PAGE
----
But when it comes to stereotyping Christians? They're all over it, apparently, and totally without tact.
review of the new iPad app for the Berenstain Bears. Instead of reviewing it, though, he decides to pick on the new Berenstain Bears line through Zondervan, "Living Lights," which teach Christianity through books which include, "The Golden Rule," "The Berenstain Bears Say Their Prayers," and "The Berenstain Bears: God Loves You."
I was thrilled to read that my favorite bears remain popular with kids today, and a new platform means new readers. Then I noticed something odd about this incarnation of the Berenstains: they’d become practicing Christians!He continues:
The singular quality of the series always seemed to be the everyday fallibility of the characters; they could be mean-spirited, selfish, territorial, and gluttonous (they’re bears after all), but by the end of each book, they would redeem themselves—restored to their better selves by the steadying influence of trusty humanist values and good cheer. God never seemed to have anything to do with it. Now, I'm faced with the unthinkable: would these once agnostic Reagan-era bear creatures now vote Tea Party in the next election?New Yorker.com
Whoa, whoa, whoa.
Wait, I'm not even going to say anything. I'm going to just let something from the Comments section speak for itself. It's from some dude named...oh...Mike Berenstain:
As co-creator with my mother, Jan, of current Berenstain Bear books, I appreciate your positive review of Oceanhouse’s app of "The Berenstain Bears and the Golden Rule." I must, however, take exception to the suggestion that these books have any connection to the “Tea Party” or any other political movement or ideology. The books are about basic moral and ethical themes in everyday family life, with an emphasis on their spiritual side. They are not about politics or do they espouse a social agenda. My own Christian faith naturally informs the series which may be identified by the Living Lights logo on the cover. We continue to create non-religiously themed Berenstain Bear books with Zondervan’s parent company, HarperCollins, with equal dedication and enthusiasm; for example "The Berenstain Bears’ Computer Trouble" which deals with the family challenge of modern techno-obsession, a phenomenon to which Berenstain Bears apps may admittedly contribute.Get Religion points out:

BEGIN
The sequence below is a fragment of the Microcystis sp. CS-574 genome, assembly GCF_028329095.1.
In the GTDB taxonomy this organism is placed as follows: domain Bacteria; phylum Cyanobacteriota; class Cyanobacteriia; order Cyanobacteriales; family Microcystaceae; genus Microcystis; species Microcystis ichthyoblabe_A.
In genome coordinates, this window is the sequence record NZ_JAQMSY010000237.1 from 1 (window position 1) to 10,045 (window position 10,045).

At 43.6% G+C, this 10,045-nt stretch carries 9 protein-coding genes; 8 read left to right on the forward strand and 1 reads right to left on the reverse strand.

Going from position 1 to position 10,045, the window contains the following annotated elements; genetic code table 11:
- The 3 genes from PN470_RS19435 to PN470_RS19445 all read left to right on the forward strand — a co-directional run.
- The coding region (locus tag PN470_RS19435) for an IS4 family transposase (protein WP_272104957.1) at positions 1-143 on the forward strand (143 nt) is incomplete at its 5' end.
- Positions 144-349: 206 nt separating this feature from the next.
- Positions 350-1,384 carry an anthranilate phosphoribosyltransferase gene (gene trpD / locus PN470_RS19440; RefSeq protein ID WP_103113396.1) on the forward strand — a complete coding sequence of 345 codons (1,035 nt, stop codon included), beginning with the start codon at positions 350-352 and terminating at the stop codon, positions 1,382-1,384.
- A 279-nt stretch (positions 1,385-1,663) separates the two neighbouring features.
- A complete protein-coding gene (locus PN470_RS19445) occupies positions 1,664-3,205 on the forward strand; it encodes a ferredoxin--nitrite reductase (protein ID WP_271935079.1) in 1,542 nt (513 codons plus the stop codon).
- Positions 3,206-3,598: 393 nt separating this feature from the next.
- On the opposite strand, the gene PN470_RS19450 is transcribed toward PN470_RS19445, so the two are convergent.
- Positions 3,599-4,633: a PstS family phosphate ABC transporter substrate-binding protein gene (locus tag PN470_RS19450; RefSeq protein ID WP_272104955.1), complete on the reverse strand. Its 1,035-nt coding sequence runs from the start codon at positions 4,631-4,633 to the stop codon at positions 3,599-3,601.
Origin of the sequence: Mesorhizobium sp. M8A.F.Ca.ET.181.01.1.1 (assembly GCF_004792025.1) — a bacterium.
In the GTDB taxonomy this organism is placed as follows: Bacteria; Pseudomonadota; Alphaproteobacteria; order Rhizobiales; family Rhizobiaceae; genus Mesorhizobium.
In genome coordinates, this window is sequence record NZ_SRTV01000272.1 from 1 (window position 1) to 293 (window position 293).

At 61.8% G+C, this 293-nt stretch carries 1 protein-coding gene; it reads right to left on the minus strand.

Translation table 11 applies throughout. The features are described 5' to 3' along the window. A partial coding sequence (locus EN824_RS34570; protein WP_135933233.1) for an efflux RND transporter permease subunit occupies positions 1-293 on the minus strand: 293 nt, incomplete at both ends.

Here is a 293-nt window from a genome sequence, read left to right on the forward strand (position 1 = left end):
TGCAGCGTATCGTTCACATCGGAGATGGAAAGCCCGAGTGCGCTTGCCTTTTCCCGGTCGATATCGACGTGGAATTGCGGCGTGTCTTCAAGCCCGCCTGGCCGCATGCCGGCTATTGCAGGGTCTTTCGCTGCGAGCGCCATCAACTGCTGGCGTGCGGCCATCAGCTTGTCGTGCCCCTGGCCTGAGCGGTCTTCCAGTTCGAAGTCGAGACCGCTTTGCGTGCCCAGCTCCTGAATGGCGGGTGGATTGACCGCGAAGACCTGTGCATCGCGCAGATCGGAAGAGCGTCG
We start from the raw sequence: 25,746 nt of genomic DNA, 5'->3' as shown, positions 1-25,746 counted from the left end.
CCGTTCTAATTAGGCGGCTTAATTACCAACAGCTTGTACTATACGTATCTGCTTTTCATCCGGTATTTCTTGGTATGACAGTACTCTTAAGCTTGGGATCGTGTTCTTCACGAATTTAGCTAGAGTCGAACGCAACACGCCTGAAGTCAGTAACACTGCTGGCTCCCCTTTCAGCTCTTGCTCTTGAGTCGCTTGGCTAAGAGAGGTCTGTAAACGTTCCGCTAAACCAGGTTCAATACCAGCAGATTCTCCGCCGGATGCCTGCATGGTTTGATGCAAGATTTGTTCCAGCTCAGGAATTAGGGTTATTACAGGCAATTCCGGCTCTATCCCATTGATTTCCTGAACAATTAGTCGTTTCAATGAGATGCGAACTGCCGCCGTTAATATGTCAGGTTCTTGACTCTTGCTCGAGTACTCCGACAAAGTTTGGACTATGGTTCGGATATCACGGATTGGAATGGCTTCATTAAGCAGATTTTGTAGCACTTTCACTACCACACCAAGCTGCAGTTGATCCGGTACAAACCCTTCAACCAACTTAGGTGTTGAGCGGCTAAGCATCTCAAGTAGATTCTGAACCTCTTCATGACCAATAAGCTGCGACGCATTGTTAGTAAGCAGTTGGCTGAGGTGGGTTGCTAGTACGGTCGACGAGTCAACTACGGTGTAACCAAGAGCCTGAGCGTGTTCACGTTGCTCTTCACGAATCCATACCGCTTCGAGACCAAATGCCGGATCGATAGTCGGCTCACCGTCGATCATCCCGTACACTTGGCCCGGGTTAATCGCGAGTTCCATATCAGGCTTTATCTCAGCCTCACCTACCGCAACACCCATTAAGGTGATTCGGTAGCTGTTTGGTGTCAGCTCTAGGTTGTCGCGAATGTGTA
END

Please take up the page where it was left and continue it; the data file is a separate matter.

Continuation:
Um, this is just utterly bizarre. Saying prayers, going to Sunday School and believing that God loves you might be views that some in the Tea Party hold. But what does it say about The New Yorker that these activities are so beyond the pale that they think that only those awful Tea Partiers do them?
I mean, I actually know political liberals who pray, go to Sunday School and believe that God loves them, too!And USA Today:
Actually, the bears are espousing values in parallel universes. The general market will still get the bears' values, bare of explicitly Christian language and imagery, through HarperCollins.
It's not even like the Berenstain Bears got themselves a big name and then changed all their stuff over. There is no malice. Somebody just decided to write an app for the Christian version before they did one for the secular version. Big deal. If anything, he should be more upset at the developer, not anyone else (whether publisher, Christian, or Tea Party). But to stamp stereotypes on not just one, but TWO groups of people is highly unprofessional.
I've never even been to a Tea Party rally, nor do I know anyone (who is a Christian) who has. Actually, most Christians believe that politics should be kept out of religion, which is why I've never heard anyone talk about it (for his information). Remember John 18:36?
It's also why I have a blog, where I can rant for no one to listen.
The views of this blog are not endorsed or approved by the churches of God.